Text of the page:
No data available.
Please log in to see this content.
You have no subscription access to this content.
No metrics data to plot.
The attempt to load metrics for this article has failed.
The attempt to plot a graph for these metrics has failed.
The full text of this article is not currently available.
Actively controlled plasmonic Bragg reflector based on a graphene parallel-plate waveguide
4.B. Wang and G. P. Wang, Appl. Phys. Lett. 87(7), 013107:1-3 (2005).
10.L. Zhou, X. Q. Yu, and Y. Y. Zhu, Appl. Phys. Lett. 89(5), 051901:1-3 (2006).
14.S. A. Maier, Plasmonics: Fundamentals and Applications (Springer, 2007).
21.Z. Fang, Y. Wang, A. E. Schlather, Z. Liu, P. M. Ajayan, F. J. García de Abajo, P. Nordlander, X. Zhu, and N. J. Halas, Nano Lett. 14(1), 299–304 (2014).
23.B. Vasić, G. Isić, and R. Gajić, Appl. Phys. Lett. 113(1), 013110 (2013).
26.B. Wang, X. Zhang, X. Yuan, and J. Teng, Appl. Phys. Lett. 100(13), 131111:1-3 (2012).
30.D. Joannopoulos, S. G. Johnson, J. N. Winn, and R. D. Meade, Photonic Crystals: Molding the Flow of Light, 2nd ed. (Princeton University Press, Princeton NJ, 2008).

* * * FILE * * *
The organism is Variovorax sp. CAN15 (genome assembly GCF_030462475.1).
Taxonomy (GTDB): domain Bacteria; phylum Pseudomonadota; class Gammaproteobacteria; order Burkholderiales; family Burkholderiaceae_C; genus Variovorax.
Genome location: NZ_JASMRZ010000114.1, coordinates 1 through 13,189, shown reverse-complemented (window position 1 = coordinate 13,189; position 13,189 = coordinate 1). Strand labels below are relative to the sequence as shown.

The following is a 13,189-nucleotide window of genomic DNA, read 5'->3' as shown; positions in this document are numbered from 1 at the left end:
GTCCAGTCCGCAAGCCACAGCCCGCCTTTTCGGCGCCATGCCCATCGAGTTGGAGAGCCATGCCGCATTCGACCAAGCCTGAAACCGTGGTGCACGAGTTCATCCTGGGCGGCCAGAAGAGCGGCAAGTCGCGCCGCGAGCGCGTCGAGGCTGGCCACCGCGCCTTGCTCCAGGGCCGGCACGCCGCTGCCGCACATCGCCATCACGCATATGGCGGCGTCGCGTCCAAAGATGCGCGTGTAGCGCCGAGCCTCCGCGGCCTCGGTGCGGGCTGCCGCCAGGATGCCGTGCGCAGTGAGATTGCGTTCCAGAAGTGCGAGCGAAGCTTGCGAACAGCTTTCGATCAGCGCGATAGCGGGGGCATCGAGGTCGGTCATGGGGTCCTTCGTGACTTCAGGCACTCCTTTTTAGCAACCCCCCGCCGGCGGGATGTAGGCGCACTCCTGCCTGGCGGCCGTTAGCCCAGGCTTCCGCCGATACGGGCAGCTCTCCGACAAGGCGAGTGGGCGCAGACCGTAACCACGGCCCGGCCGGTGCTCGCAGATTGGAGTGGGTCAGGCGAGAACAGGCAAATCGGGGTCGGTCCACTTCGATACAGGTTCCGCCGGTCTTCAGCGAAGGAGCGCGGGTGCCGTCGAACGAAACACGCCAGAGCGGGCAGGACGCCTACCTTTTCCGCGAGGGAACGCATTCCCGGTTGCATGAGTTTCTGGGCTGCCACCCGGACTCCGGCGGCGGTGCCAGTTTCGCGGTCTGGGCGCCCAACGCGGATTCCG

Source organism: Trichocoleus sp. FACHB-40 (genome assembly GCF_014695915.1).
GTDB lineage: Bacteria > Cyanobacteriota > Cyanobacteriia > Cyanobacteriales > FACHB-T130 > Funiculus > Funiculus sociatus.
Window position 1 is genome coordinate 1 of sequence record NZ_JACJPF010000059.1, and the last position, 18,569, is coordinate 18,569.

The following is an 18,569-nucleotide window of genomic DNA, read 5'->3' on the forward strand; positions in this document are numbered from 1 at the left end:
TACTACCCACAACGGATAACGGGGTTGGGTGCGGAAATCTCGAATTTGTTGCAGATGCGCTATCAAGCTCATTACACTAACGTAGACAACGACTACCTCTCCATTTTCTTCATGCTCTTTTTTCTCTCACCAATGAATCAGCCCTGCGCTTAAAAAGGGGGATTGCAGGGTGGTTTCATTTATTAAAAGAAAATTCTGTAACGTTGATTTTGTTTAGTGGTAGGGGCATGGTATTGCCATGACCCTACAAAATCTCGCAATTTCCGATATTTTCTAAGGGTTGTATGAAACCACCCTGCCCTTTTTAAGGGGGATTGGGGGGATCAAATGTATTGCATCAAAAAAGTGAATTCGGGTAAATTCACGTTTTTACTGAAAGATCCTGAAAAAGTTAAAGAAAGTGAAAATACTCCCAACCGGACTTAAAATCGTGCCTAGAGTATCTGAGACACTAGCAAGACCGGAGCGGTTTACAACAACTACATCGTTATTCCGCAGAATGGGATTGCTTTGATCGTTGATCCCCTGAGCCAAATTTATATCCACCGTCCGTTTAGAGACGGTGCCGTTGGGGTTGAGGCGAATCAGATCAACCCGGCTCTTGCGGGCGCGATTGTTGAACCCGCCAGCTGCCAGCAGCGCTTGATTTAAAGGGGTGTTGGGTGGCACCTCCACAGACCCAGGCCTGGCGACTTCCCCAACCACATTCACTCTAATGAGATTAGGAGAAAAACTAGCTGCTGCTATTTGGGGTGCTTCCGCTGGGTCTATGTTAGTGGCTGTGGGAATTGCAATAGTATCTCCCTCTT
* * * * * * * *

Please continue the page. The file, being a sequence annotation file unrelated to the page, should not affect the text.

Article metrics loading...
We investigate theoretically and numerically a graphene parallel-plate waveguide structure with two alternate chemical potentials (which can be realized by alternately applying two biased voltages to graphene). A plasmonic
Bragg reflector can be formed in infrared range because of the alternate effective refractive indexes of SPPs propagating along graphene sheets. By introducing a defect into the Bragg reflector, and then the defect resonance mode can be formed. Thanks to the tunable permittivity of graphene by bias voltages, the central wavelength and bandwidth of SPPs stop band, and the wavelength of the defect mode can be tuned.
Full text loading...
Most read this month